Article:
Sex is a wonderful gift from God, but like many of God’s gifts, Satan tries to pervert it.   God has set a limit on the expression of this gift–no sexual intercourse outside of the marriage relationship.  Satan tempts us to seek sexual fulfillment before marriage or with someone other than our spouse.  But God says, for your greatest joy and fulfillment, wait until you are married and don’t violate your marriage vows.  Sex intimacy is to be with one partner for one life!

Sexual sin can be in our minds in the form of lust as well as the physical act.  We are commanded to flee from sexual immorality.  When the imagination does battle with the will our imagination is always the winner.  We must run from sexual temptation–avoid it!

  • Lust is sexual immorality of the mind.  What do the following passages say about lust? — Matthew 5:27-30; 1 John 2:15-17
  • Sexual purity is God’s design for His followers.  What is stated in the following passages about living a sexually pure life? — Ephesians 5:3; 1 Thessalonians 4:3-8

Question to ponder:  What can you do to flee from sexual immorality in your life and leadership?

Passages for further reflection: Galatians 5:16-21; Colossians 3:5

Touched

And all the crowd sought to touch him, for power came out from him and healed them all. Luke 6:19 ESV

And Jesus said, “Who was it that touched me?” When all denied it, Peter said, “Master, the crowds surround you and are pressing in on you!” But Jesus said, “Someone touched me, for I perceive that power has gone out from me.” And when the woman saw that she was not hidden, she came trembling, and falling down before him declared in the presence of all the people why she had touched him, and how she had been immediately healed. Luke 8:45-47 ESV

Can you imagine having your every waking moment with crowds of people pressing and pushing to try and touch you? It seems that one of the main functions of the Twelve was crowd control for Jesus. They seem to have gotten quite good at this, for Jesus had to correct their zeal to allow the little children to approach Him. “But when Jesus saw it, he was indignant and said to them, ‘Let the children come to me; do not hinder them, for to such belongs the kingdom of God.'” Mark 10:14 ESV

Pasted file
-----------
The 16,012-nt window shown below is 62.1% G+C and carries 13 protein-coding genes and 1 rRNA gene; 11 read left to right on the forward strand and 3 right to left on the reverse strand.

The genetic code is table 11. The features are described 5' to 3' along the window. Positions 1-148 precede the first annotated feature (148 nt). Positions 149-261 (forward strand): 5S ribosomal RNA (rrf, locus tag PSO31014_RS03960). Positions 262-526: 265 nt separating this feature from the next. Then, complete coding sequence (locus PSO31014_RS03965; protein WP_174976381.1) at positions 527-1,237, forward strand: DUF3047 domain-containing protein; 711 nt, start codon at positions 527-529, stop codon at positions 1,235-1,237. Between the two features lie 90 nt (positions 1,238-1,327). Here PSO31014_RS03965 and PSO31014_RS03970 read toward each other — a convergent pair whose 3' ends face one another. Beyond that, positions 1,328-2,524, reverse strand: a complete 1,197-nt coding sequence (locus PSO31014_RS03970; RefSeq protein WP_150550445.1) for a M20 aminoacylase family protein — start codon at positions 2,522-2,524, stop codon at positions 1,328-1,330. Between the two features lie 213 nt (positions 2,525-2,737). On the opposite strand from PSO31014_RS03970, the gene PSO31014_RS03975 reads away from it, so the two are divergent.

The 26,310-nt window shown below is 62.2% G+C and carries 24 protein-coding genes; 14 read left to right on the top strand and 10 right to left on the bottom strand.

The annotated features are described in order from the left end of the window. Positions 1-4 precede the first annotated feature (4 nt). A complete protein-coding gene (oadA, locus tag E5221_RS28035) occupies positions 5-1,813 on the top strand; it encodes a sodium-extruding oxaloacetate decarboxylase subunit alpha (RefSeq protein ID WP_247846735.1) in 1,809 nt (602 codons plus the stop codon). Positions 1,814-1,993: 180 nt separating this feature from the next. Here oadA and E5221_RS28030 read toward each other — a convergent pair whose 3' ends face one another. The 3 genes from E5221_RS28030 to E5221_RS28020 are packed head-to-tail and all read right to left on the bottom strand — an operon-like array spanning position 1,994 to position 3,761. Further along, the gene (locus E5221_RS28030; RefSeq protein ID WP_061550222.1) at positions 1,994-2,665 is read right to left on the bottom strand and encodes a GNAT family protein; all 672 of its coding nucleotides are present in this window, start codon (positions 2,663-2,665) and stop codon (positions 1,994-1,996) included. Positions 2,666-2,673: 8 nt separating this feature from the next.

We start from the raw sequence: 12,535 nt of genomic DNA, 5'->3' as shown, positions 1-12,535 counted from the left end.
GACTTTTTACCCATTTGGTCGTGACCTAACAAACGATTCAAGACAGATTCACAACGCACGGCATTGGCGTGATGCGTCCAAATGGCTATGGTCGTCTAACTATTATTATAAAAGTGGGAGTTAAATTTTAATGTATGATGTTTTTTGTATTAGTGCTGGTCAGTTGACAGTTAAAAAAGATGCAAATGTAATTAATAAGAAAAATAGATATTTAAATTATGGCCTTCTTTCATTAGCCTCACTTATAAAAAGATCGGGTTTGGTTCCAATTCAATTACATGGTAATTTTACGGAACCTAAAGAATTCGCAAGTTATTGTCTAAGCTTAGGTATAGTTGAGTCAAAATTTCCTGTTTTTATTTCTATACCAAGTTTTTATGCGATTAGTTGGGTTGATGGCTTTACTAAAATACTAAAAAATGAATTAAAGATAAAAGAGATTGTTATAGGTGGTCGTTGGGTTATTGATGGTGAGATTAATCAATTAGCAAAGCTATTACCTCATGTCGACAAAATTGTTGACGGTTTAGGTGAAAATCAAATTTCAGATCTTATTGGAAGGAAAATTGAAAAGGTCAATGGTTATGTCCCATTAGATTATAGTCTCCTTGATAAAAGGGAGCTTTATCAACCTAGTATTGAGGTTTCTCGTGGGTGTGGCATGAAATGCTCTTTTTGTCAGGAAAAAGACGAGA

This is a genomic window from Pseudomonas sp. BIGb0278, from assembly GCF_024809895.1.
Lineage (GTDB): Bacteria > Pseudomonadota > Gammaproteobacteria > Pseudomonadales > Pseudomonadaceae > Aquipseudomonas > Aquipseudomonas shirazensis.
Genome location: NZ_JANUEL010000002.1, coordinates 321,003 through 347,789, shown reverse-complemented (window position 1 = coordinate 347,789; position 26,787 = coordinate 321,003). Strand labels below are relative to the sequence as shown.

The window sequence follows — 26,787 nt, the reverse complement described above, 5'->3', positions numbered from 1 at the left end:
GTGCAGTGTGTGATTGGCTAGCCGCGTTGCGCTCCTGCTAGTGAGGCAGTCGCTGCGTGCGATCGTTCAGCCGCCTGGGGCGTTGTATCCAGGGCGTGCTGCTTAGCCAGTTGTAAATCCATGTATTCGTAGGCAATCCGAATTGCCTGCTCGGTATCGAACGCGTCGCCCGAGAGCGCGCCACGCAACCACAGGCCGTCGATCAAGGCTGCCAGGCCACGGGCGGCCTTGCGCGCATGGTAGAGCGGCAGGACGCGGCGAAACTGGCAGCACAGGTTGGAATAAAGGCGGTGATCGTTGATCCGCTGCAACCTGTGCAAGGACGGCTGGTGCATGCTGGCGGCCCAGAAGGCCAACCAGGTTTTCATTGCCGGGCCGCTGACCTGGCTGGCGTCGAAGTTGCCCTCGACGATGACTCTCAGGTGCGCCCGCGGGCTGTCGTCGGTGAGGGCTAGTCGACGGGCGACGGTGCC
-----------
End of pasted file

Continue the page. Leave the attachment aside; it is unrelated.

Now you don’t have this exact same experience as Jesus, but Kingdom leaders do have many reaching out and trying to ‘touch’ them. Your leadership authority has the power to change the lives of those you touch. You can truly make a difference in the life of an individual or a family by the decisions you make. By hiring new staff, transitioning people into new roles and positions, and asking people/families to uproot and move all have short and long-term consequences. It should be sobering to think of the power to impact lives for good and bad as we execute our leadership responsibilities.

Perhaps you feel as though many are seeking your ‘touch,’ wanting your advice and counsel, pressing you to make some important decision, or create an exception to a policy for them. As the leader, you have the power to do good, to do what is right and bless others because of the positional authority vested in you. The careful exercise of this leadership power should cause us to remember the Golden Rule of Leadership (Luke 6:31) – Lead others the way you want to be led.

Jesus’ touch was used many times for healing. He touched those with leprosy, the blind, the sick, and even the dead. All who were touched were changed for the better. What a legacy of good!

What’s your legacy from those who you have touched through your leadership? Are you leaving a trail of blessing and good in the lives of those you touch?

With a Little Help from My Friends

As he approached Bethphage and Bethany at the hill called the Mount of Olives, he sent two of his disciples, saying to them, “Go to the village ahead of you, and as you enter it, you will find a colt tied there, which no one has ever ridden. Untie it and bring it here. … They brought it to Jesus, threw their cloaks on the colt and put Jesus on it.    Luke 19:29-30,35 NIV

It’s Sunday morning of the Passion Week and Jesus is about to enter Jerusalem. He comes riding on a young colt which has been obtained for Him by two of His disciples. Note what happens when they bring the colt to Jesus for His triumphal entry into the city. They put their cloaks on its back and then, they “…put Jesus on it.”

Jesus had to have some help from his friends in getting onto the back of the colt. Probably a hand up or maybe someone knelt, and He stepped on their back in order to get onto the back of the colt. Jesus had help in mounting the back of the colt. He accepted this help in getting the colt and in getting on.